The Olympics headquarters is one of the greenest buildings in the world

The International Olympic Committee’s (IOC) 500 employees will now be housed in a new building in Lausanne, Switzerland–and it just might be the most sustainable building in the world at present.

So what makes this building eco-friendly?

  • a green roof
  • 95% of the building materials are reused or recycled
  • a rainwater collection system
  • solar panels
  • self-shading, meaning it’s designed in a way that reduces the need for air conditioning while still allowing daylight in

Construction on the building, which was designed by Danish firm 3XN and built in collaboration with IttenBrechbühl, began in May 2016 and cost $147 million. 3XN provides more details about their idea for the IOC’s headquarters on their website.

Photo by Adam MØRK/IOC

Hawthorn Tower, Utrecht

Another vertical forest tower rises, this time in Utrecht

Stefano Boeri Architetti is at it again with its vertical forest towers. One of its latest such project is Nanjing Towers in China, but an even newer one is being planned in the city of Utrecht in the Netherlands. Called the Hawthorn Tower, the building is to be a part of the Wonderwoods development and is planned to be a 90 m tall structure that houses 200 apartments, with a façade that features 10,000 plants of different species (360 trees, 9,640 shrubs and flowers), which is equal to 1 ha of woods. The ground floor will be home to the Vertical Forest Hub, a research center on urban forestation worldwide. Once the structure is complete, Hawthorn Tower is expected to absorb approximately 5,400 kg of CO2 and fine particles, and producing approximately 41,400 tons of oxygen a year.

Photo from Stefano Boeri Architetti’s Hawthorn Tower page


With Ecobricks, plastic waste is turned into building materials

The concept of Ecobricks has been around for a while, but hey, this blog has been silent for sometime, so we simply have to talk about it now. I’m hearing about a lot more people joining in and making their own Ecobricks at home nowadays, which is great. If you haven’t heard about them yet, simply put, they’re plastic bottles stuffed with non-biological waste, and they can be used to make modular furniture and even buildings. Last year, the #StuffItChallenge was launched in the Philippines to encourage more people to make Ecobricks, setting designated dropoff points for the bricks, which will be used for low-cost housing in various communities.

Ecobricks can be connected using silicone, cement, and other materials, and they’ve been used to build or fortify various structures throughout the world already, such as a clay bottle house owned by Jane Liwan, a utility worker at the Besao District Hospital, in Besao in the Northern Philippines, and a classroom in South Africa. Currently, the Ocean Ecobrick is being developed, which can be used for outdoor and even floating constructions on the water.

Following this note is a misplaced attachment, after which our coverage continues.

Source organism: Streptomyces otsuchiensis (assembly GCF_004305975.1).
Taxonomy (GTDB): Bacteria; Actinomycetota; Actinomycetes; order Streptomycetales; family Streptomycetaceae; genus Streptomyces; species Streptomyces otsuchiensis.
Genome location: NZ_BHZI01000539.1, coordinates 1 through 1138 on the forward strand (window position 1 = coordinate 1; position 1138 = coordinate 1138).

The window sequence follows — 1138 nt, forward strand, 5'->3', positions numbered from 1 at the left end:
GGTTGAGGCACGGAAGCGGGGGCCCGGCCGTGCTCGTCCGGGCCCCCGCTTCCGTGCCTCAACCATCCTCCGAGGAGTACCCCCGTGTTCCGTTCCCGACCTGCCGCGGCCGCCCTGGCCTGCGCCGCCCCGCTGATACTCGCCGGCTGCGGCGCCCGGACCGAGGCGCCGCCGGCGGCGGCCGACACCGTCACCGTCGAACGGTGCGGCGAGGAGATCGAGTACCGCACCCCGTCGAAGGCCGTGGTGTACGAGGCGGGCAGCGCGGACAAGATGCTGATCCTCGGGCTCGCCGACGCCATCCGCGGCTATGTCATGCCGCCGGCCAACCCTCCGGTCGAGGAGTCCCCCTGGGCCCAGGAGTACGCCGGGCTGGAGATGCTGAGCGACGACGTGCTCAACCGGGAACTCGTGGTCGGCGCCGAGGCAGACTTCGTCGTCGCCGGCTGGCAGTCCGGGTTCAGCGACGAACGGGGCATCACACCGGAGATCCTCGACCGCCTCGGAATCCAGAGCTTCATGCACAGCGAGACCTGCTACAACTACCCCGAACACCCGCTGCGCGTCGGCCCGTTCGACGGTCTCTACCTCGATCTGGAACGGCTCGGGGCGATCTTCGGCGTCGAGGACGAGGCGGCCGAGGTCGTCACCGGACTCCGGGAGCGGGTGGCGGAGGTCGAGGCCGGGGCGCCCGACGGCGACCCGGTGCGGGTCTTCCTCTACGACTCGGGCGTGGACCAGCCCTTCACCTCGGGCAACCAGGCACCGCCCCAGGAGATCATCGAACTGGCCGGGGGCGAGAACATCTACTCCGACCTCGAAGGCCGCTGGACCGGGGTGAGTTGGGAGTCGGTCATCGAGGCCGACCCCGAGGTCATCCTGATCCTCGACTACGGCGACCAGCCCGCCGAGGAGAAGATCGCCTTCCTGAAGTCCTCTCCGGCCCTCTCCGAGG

Making an Ecobrick is extremely simple, and it’s definitely a good way to eliminate plastic waste and encourage creativity when it comes to building structures, too.

Photo from the Ecobricks website

Vertical forest

Vertical forests to clean the air in Nanjing, China

In 2011, plans for a vertical forest in Milan were announced. Stefano Boeri Architetti was the brains behind the project, and Bosco Verticale (Vertical Forest) was formally opened in October 2014, featuring a pair of residential towers in the Porta Nuova district of Milan. Bosco Verticale has since won quite a few awards; the jury of International Highrise Award (IHP) 2014 considered the project the world’s most innovative highrise, and the Council on Tall Buildings and Urban Habitat promoted by the Illinois Institute of Technology of Chicago has recognized Bosco Verticale as the Best Tall Building of 2015.

The second vertical forest by the same company is set to rise in Lausanne, Switzerland, and the project features apartments, a gym, offices, and a restaurant on the top floor. Construction is set to begin this year on the 117-meter-tall building, which will be called “La Tour des Cedres” or “The Cedar Trees Tower.”

Now the vertical forest concept is being brought to Asia for the first time with the Nanjing Towers, which will rise in Pukou District of Nanjing, China, and is expected to feature 1,100 flourishing trees from 23 local species, as well as 2,500 cascading shrubs and plants. Overall, the buildings are expected to produce 132 pounds of oxygen every day. The taller tower (200 meters tall) will house offices, a museum, a green architecture school, and a private club on the rooftop. The smaller tower (108 meters tall) will house a Hyatt hotel and a rooftop swimming pool, and the podium will contain restaurants, a conference hall, and shops, among others.